But it seems that at some point the US government decided that it had to step in – by creating its own war simulators, and by paying taxpayers’ money to a scientist who is being described as a “hardcore World Of Warcraft fan”… so that she could spend hours watching Chinese gamers at play.
What do George 'Corpsegrinder' Fisher, the lead singer of the American death metal band Cannibal Corpse, and the US government have in common? Here’s Fisher talking about his hobbies on the YouTube channel Luciferium:
“Playing World Of Warcraft – that’s my f**n passion right here!”
Well, that’s Uncle Sam’s passion too! In 2008 Professor Bonnie Nardie of the University of California-Irvine received $100,000 from the National Science Foundation to “analyze and understand the ways in which players of World of Warcraft, a popular multiplayer game, engage in creative collaboration.” Not only did the researchers fly to China to observe local gamers at play and document their behavioral patterns and habits, they took part in the battles of elves, dragons and gryphons themselves.
Apparently, Professor Nardi’s "participatory research in Warcraft play" required a bit more cash, so the NSF decided to pour an additional $3 million over the next few years into the project. The next ultimate goal was to see how "World of Warcraft" and "Second Life" could help organizations collaborate and compete more effectively in the global marketplace.
But apparently it’s not only the massive multiplayer online role-playing gaming genre that the US Government finds interesting. According to the 2014 edition of Wastebook – an annual report on crazy government spending written by then-US senator Tom Coburn, Uncle Sam also likes first-person shooters. According to Coburn, since the 2002, the US Army has spent a total of $33 million on a state-of-the-art combat simulator, which exceeded its original budget of $7 million. Here’s the game’s trailer from YouTube:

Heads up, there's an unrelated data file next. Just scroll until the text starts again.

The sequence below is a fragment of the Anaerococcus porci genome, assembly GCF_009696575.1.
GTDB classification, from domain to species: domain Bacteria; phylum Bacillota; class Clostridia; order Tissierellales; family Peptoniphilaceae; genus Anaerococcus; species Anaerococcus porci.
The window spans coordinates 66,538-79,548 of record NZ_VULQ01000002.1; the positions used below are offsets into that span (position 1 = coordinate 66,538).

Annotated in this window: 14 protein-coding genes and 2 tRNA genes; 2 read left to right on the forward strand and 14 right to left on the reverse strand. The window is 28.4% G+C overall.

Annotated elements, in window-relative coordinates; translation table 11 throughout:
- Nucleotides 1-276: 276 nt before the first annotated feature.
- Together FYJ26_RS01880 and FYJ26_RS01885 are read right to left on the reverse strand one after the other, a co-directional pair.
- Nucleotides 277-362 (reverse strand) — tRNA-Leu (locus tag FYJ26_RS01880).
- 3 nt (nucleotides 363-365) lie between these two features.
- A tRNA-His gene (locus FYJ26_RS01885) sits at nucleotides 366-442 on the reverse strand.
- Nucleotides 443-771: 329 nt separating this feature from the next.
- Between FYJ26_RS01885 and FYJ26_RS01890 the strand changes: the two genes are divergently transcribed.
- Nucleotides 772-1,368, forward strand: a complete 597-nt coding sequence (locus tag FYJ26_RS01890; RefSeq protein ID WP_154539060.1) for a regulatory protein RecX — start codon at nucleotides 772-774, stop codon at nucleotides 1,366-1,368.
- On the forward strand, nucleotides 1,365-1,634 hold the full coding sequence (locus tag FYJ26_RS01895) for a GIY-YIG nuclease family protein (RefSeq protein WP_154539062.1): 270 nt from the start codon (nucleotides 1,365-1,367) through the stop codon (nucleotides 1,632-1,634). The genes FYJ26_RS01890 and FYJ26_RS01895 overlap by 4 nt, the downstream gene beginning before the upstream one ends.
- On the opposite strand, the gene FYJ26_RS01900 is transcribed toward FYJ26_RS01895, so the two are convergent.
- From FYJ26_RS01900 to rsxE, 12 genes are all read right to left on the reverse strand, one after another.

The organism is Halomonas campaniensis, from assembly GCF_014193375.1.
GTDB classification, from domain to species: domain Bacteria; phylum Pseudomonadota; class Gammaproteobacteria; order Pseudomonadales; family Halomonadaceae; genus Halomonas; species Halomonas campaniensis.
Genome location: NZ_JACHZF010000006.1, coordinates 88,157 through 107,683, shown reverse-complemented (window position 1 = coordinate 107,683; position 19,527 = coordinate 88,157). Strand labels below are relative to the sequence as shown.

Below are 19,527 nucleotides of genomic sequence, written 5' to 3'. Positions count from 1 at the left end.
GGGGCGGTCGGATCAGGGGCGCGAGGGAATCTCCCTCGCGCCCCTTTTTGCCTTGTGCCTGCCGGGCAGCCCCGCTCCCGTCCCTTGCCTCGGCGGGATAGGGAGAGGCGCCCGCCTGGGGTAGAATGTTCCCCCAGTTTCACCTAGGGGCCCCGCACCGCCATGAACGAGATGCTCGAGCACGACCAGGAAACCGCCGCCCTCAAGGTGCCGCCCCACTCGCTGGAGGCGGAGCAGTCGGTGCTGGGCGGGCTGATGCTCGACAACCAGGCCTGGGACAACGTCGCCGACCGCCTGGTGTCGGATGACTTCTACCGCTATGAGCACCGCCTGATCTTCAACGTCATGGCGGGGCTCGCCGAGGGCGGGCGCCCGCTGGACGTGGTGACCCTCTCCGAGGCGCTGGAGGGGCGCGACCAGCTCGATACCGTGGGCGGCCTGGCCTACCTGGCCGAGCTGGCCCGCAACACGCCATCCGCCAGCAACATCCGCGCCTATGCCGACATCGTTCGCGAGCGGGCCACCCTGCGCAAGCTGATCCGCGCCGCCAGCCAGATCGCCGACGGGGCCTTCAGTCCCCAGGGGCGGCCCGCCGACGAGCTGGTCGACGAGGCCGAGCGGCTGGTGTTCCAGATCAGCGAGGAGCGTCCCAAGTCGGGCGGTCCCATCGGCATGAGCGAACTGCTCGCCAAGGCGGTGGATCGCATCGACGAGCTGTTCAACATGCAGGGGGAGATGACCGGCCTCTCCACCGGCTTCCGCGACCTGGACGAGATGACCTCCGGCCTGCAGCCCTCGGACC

"Alpha team. Welcome to your first training exercise scenario"
"America’s army" with its realistic combat missions and teamwork, was originally meant to influence potential army recruits. About 28% of players actually visited the Army’s recruitment website after playing. But what about the remaining 72%? Well, shortly after the game was released, the US intelligence community started worrying that the game could easily fall into the wrong hands. A top secret NSA report mentioned in Edward Snowden’s leaks identified "America’s Army"as one of several combat simulation games which terrorists can use to train for missions.
But even that didn’t stop the Army from rolling out another update for the game called RFI-4, which allows players to compete in a deadly version of capture-the-flag called “Intercept” with missile components instead of a flag, once again, with no guarantee that it won’t be used by ISIS to train its own recruits.
So, the next time you’re playing your favorite online game, be prepared: you may unwillingly become a part of a new government experiment, and behind any soldier, orca, dragon or zombie character there may be someone, who’s there not for fun, but for a serious "study of virtual steampunk automata"… paid for by US taxpayers.